The Long Term, The Short Term, and Now

Health, I’m realizing, is likely often a “hindsight is 20/20″ situation for many people. I’ve been in my head a lot lately, trying to figure out where things stand for me with diet and lifestyle, largely so busy and dealing with everything else, I was getting nowhere.

Enter my Dad to put things into focus pretty quickly. He just went through angioplasty to insert THREE stints into his arteries to open them up. This? Was very unexpected. You see…my parents eat almost exclusively home made food. They play tennis, my dad plays softball, and they rarely relax most days. He looks good, he’s vibrant, and he’s only in his mid-60’s. And now? He’s had a mild stroke, and now this. They said his arteries were 95% blocked. He was about to have a massive heart attack. Seriously.

So. Where do I stand? Well, I no longer think that I can keep putting off my health and activity level until ‘my time clears up’, that’s for sure. I’m realizing that health should NEVER be taken for granted. I’m thinking….my stomach is a prime breeding ground for major health issues down the road, and if not addressed, maybe not that FAR down the road either.

And I’m also thinking…this stuff is hereditary.

So. Long term, my health will be influenced by what I do now, and in the short term. Full stop and no excuses. There’s no avoiding this. It just is.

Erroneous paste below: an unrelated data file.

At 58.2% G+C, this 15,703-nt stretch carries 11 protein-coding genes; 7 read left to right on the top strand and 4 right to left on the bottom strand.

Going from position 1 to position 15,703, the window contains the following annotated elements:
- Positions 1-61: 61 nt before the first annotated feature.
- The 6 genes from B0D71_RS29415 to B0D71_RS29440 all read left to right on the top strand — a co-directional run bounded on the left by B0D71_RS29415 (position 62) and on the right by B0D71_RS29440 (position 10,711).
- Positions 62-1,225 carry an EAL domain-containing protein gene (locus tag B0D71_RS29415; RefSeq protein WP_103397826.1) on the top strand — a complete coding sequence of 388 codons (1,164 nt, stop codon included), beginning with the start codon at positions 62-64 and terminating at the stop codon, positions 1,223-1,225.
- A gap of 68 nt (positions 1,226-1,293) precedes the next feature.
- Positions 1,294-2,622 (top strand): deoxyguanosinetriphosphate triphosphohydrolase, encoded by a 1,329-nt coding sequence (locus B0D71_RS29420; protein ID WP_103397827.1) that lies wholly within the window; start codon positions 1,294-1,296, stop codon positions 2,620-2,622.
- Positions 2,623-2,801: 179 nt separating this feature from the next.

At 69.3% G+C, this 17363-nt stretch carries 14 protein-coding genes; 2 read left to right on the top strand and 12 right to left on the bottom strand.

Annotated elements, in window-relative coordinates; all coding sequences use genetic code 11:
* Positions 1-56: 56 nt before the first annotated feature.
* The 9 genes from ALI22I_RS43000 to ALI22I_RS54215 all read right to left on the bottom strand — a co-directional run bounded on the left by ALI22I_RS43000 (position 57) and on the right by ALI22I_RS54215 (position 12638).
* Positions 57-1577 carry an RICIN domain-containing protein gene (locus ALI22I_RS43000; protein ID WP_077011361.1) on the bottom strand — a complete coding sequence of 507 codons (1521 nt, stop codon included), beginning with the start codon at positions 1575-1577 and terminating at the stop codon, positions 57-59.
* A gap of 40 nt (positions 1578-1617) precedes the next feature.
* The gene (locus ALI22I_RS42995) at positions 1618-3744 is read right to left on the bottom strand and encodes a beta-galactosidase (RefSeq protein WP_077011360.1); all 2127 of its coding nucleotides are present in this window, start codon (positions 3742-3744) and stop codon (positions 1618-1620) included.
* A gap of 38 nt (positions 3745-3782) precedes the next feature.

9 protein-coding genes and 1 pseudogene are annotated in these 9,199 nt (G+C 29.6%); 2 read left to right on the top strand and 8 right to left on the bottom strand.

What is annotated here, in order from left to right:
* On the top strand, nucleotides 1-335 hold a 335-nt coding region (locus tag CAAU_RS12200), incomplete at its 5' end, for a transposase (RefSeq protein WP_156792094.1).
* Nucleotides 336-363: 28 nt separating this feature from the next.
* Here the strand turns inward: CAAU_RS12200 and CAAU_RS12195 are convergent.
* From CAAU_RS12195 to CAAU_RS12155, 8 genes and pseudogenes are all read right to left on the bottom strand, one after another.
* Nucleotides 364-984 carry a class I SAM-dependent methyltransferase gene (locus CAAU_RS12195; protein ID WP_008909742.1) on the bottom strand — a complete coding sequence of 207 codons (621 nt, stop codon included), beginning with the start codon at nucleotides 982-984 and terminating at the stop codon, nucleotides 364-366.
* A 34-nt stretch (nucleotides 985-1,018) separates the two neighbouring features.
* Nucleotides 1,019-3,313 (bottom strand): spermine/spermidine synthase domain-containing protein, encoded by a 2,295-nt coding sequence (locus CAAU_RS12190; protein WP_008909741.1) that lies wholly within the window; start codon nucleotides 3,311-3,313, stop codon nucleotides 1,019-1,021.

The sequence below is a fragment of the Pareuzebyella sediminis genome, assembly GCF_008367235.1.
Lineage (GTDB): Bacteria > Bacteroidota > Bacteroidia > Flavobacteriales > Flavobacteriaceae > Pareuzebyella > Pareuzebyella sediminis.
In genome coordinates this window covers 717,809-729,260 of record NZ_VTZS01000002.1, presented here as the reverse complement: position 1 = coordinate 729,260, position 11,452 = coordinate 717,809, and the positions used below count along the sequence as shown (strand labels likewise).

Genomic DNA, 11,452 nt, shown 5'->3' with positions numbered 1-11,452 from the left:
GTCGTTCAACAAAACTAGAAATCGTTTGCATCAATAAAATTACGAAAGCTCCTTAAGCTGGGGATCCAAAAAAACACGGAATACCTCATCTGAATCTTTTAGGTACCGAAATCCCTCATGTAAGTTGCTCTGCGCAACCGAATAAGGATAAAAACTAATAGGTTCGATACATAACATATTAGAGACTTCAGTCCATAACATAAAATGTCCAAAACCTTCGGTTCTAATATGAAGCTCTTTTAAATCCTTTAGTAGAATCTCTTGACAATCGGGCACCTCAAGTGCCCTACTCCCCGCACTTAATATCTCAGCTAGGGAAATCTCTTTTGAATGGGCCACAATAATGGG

I got a Bosu Ball for Mother’s Day. As soon as this stooooopid cast is off my arm, I’m using it.

Have you had any wake-up calls lately? Where does your head go when you start to think about your health now, in the short term, and in the future?

About these ads

About paminottawa

Mom of twin toddlers, social media strategy gal, public servant, athlete when there's time, amateur sommelier and lover of food...passionate about life.
This entry was posted in Paminottawa and tagged , , , , , . Bookmark the permalink.

2 Responses to The Long Term, The Short Term, and Now

  1. Tracey says:

    I hear ya on this! My family have genetic closing of the arteries-resulting in most family members dying of heart attacks. I probably can’t sidestep a genetic condition if it’s headed my way-but I CAN be in the best health possible, for me, to be able to fight!

  2. wordywort says:

    Yep. Finding out my grandmother’s age when she died of a heart attack was the final straw for me. She was 42.

Leave a Reply

Fill in your details below or click an icon to log in:

WordPress.com Logo

You are commenting using your WordPress.com account. Log Out / Change )

Twitter picture

You are commenting using your Twitter account. Log Out / Change )

Facebook photo

You are commenting using your Facebook account. Log Out / Change )

Google+ photo

You are commenting using your Google+ account. Log Out / Change )

Connecting to %s